But, using one's home as a radio sation can be intrusive on other members of the family. It can also be far too much like putting all your eggs in one basket if EMC issues develop in the neighbourhood.
So, I've always kept my hand in simple, rapid deployment of HF radio away from the home, so that, whatever comes to blight me there can be avoided simply by getting in the car and visiting a hill or beach.
My most recent incentive to go portable in earnest came a couple of weeks ago, when a neighbour installed an electric fence right up to my boundary. Whilst noise blanking gets rid of the ticking almost all the time, and the fence is not that noisy anyway, it does show how easily and quickly neighbour EMC problems can come to influence and possibly spoil your home station.
So, I took some inspiration from a few images under a Google search for 'HF manpack'. These were all much the same, copper tube constructions that contain all the equipment and are either backpacks in their own right, or otherwise slip into a fabric rucksack.
|WSPRlite testing of the copper tube manpack.|
I was interested to see whether I could reach any sort of workable match of the tube frame when I mounted a 20m mobile whip on top of it, using a gutter mount, but no ATU. A quick connection to my SARK-110 antenna analyser showed that, indeed, a perfect and relatively broad match could be achieved quite easily, simply by adjusting the whip length as normal.
Armed with quite a positive first indication from the analyser, I set the frame out in the garden and hooked-up my WSPRlite QRP transmitter, running 200mW.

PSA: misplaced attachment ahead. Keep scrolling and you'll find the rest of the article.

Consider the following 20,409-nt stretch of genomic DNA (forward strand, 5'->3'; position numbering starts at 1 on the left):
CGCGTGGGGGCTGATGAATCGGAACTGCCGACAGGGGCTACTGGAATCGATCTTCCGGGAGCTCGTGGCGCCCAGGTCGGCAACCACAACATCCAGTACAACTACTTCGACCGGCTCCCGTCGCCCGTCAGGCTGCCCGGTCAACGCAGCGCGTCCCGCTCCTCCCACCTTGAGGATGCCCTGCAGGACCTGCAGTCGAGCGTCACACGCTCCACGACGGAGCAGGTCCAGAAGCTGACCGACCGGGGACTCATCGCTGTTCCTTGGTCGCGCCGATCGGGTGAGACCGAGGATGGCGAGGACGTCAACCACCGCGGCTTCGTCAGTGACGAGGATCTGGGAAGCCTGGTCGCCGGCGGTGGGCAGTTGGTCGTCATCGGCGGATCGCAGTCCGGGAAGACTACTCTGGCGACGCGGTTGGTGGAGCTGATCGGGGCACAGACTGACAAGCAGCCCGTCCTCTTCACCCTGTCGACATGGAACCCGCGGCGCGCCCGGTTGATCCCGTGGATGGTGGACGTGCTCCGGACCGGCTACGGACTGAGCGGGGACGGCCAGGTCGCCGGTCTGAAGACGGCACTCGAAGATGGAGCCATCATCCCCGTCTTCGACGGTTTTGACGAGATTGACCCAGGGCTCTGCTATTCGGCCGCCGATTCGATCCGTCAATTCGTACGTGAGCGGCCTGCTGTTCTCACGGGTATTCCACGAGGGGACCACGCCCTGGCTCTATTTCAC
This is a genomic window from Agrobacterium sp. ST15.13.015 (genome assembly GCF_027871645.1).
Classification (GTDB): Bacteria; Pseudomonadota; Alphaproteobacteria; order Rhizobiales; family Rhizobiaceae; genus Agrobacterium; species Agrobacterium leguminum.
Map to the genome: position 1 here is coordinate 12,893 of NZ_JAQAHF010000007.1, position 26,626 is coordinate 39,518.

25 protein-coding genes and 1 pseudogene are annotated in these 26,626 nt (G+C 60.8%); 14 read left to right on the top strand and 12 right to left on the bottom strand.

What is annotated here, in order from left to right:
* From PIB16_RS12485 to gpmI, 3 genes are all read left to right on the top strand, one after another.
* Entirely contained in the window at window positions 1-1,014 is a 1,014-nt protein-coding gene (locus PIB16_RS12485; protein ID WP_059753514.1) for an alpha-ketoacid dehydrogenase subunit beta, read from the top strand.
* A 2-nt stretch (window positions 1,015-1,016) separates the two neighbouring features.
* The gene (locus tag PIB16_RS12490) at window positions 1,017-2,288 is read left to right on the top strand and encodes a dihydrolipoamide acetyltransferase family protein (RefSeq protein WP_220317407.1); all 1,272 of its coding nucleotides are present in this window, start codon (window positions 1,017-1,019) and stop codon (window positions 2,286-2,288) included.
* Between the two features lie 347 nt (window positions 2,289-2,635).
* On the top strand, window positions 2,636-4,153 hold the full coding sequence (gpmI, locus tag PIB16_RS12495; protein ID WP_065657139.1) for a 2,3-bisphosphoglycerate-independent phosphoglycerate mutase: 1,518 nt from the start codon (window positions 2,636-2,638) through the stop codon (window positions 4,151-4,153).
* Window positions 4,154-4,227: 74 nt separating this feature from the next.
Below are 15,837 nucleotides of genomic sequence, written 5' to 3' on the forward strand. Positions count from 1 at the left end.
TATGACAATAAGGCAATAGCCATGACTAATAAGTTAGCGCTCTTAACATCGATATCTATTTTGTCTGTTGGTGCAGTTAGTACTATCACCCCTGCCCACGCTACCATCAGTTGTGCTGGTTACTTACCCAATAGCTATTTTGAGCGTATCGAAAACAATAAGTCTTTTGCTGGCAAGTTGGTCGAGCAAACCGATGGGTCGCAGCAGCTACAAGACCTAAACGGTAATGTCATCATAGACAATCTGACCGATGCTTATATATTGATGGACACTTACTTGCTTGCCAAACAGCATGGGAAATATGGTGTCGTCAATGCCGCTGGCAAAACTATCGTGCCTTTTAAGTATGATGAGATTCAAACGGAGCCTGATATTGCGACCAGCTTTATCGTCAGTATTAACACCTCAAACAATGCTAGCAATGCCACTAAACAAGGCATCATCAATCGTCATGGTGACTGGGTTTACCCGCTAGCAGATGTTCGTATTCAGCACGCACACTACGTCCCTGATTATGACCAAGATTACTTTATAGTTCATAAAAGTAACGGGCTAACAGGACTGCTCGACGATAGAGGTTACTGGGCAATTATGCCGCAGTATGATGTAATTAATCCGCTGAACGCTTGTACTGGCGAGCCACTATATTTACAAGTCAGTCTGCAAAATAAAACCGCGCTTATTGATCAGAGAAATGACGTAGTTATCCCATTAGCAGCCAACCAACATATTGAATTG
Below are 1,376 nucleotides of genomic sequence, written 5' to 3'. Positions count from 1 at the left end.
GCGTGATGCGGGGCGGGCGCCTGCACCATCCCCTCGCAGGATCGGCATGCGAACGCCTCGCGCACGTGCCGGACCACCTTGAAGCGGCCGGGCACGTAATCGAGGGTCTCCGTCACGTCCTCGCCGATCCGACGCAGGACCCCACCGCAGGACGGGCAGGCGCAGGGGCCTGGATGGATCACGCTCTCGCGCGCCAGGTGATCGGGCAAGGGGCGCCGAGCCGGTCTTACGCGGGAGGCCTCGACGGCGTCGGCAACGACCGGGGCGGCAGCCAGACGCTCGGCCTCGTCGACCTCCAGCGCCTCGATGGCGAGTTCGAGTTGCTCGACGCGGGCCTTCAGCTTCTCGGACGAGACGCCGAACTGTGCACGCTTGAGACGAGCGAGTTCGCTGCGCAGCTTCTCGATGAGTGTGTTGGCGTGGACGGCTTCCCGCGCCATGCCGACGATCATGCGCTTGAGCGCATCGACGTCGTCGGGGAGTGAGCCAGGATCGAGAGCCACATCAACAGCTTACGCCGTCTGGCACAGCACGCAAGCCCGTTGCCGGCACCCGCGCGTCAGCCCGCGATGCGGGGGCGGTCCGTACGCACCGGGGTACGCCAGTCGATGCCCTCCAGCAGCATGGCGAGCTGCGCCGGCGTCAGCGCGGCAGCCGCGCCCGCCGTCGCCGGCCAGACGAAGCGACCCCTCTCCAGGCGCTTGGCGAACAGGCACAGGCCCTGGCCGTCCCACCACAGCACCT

I left the unit running all day whilst I was out, but conditions were so poor in an R2 blackout that I had no spots at all! That changed the following day, when conditions relented somewhat, and good distances out to Finland during the day were being achieved. Later, a few spots out to Russia and the US were reported.
I can tell the bakcpack is working well because, thanks to DXPlorer, the software that comes with WSPRlite, I can compare with known, efficient stations elsewhere in the UK and see that it is as good as, for example, a full wave horizontal loop. More time is needed for a full assessment.
Clearly, this frame is a workable and efficient solution to not only going mobile but backpack (or pedestrian) mobile, all at very little cost. Those who operate /PM from the beaches of the UK on a regular basis know how they can manage QRP contacts with VK and ZL very easily, whilst folks at home can't even hear the antipodes!
I'm looking forward to grabbing an FT857 or similar rig, and enjoying morning and evening sessions down the beaches. Imagine, no noisy solar PV, plasma screens, LCD lights or electric fences anywhere in sight!
Here are some results from WSPRlite testing.
First, a comparison with a horizontal, large loop antenna:
Next, a comparison with a doublet:
And, finally, against a trapped dipole:
I've now assembled my TS-480 and a 12Ah battery onto the frame. It's comfortably backpackable, having bought some shoulder straps for it. The overall experience of using the system on SSB is pretty much identical to operating from a car with a magmount, so I'm pretty happy with that.
The battery is small, but provides enough duration to enable me to cover plenty of overs during the 20-30 minutes of peak long path propagation. On about 15-20W peak output, I've managed Russia and the mid-west US so far, as well as the usual lot of easy EU stations. Overall, it is working as well as such a system can be expected to.
An obvious improvement in terms of power duration and ease of transport would be to install the system around a decent, large-wheeled all-terrain pushchair. Sadly, I sold ours years ago, and that model, which was perfect, is either difficult to find and/or very expensive now.If you go down this route, avoid, at all costs, those buggies with front wheels that swivel, and wheels that are either too narrow, too small, or both! Wheels needs to be at least 12" in diameter to cope with sand and rough surfaces well.